Wednesday, February 04, 2009

CNN Provides Some Autism and ABA Reality

I have been a frequent critic of CNN's coverage of autism disorders, particularly what I saw as Dr. Gupta's fawning over, and multiple interviews with, Amanda Baggs, a person whose autism disorder characteristics many parents do not recognize in their own autistic children. I have to admit though that with Teen's family transformed after autism intervention CNN has shown some of the real challenges, tantrum behavior, self injury, family disruption, that can result from autistic disorders.

Just as important CNN has also covered an intervention by an Applied Behavior Analysis therapist. The story of how ABA helped the Bilson family and their autistic daughter should be must reading for ill informed opponents of ABA. Hopefully Dr. Gernsbacher, Dr. Mottron and their mentor Michelle Dawson will visit the site and try to approach it with an open mind. Their ideological opposition to ABA for autistic children has not been helpful. Hopefully they are still capable of learning.

Full marks to CNN for this autism reporting.




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5 comments:

Lisa Jo Rudy said...

But - Harold - $20,000 per week?!! Or maybe it was only $10,500...?? Honestly, that seems a bit over the top.

I also had to wonder what was up with this family? Why would they allow their daughter to root through her siblings' rooms, grab stuff off the shelves at stores, and so forth? I mean, even without formal ABA training, those seem like fairly obvious issues to address.

What kinda freaks me out about this particular program is that ONE WEEK with Rick Shroder completely changed the way these folks thought about their daughter. Yet they are clearly well-off, smart, educated people with an autistic child.

Is it actually possible they'd never heard of ABA, or had no idea how to hire or access an ABA therapist over all those years?

Lisa (www.autism.about.com)

Autism Reality NB said...

Lisa

Some autistic children have more challenging behaviors than others and "addressing" the issues is not always that easy.

As for the cost, it does seem high but many costs in the US for health care seem high to me. Americans spend far more per capita on health care than Canadians and yet do not live as long and have higher infant mortality rates according to CIA web site information.

With respect, you appear to want to obscure this documented example of severe autism challenges being addressed successfully by ABA. Instead of conveying to your readers the benefits that ABA can have for autistic children as demonstrated here you seem to be looking for something negative. If I am wrong then I apologize but it looks like you just can't straight out acknowledge the benefit of ABA.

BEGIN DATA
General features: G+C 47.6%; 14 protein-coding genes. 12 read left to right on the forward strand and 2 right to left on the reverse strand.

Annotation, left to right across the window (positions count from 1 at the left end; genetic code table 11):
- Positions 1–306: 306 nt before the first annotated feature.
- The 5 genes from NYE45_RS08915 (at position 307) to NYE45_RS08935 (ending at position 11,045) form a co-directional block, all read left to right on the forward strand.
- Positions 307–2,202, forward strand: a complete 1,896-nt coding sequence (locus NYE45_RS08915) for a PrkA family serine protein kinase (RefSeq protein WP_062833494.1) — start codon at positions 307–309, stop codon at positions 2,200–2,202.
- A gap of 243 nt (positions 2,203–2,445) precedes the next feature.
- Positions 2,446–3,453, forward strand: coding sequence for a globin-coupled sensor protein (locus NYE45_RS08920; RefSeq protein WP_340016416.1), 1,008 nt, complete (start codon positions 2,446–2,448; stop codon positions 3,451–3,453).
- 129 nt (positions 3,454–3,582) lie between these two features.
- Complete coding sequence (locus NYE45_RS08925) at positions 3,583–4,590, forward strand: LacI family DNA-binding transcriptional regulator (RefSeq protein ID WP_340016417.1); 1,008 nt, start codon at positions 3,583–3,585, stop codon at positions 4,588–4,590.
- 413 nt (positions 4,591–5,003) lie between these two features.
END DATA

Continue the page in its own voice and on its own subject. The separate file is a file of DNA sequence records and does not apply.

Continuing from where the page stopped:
Regan said...

FWIW,
The cost is most certainly inaccurate...there is NO ABA home program, or private program that I know of, no matter how intensive, that costs $1 million dollars/year/student (that "20,000" x 50 weeks). If you know of such, point it out, but I am willing to bet that it cannot be done.

It might freak Lisa out, but the simple fact is that this family had significant issues that were resolved to the positive by the help of the agency, professional and methodology. Talking about what they might have done or "should" have done, without knowing all the facts involved beyond this story, seems pointless and speculative. It's a given that this less than 10 minute newsstory was an abbreviation of the entire sequence of events.

What seems to be to the point to me is that they realized, for whatever reason, that they did not have an effective strategy for working with their daughter, and sought help to learn these strategies and skills...which worked. Full stop. Better late than never, and that it happened within a week is the icing on the cake.

Anonymous said...

But Lisa, we can't let that get in the way of the evaluation of what Applied Behavior Analysis can do. It is a lot of money and we know it is worth it. Fortunately there are options other than that company, and even better, some public services available across North America.

Best,
Daniela

Regan said...

I had some more time this evening to do some checking and found this post from the Autism Partnership blog discussing the CNN program, and addressing the cost.

FWIW, this intervention was for a specialized crisis intervention (RES-Q), and not a typical home program. They also discuss in the blog and on their website how their efforts to provide access to families and reduce the cost of receiving the agency's services.

Autism Partnership Blog post:
$20,000--Are You Crazy??
Feb. 4, 2008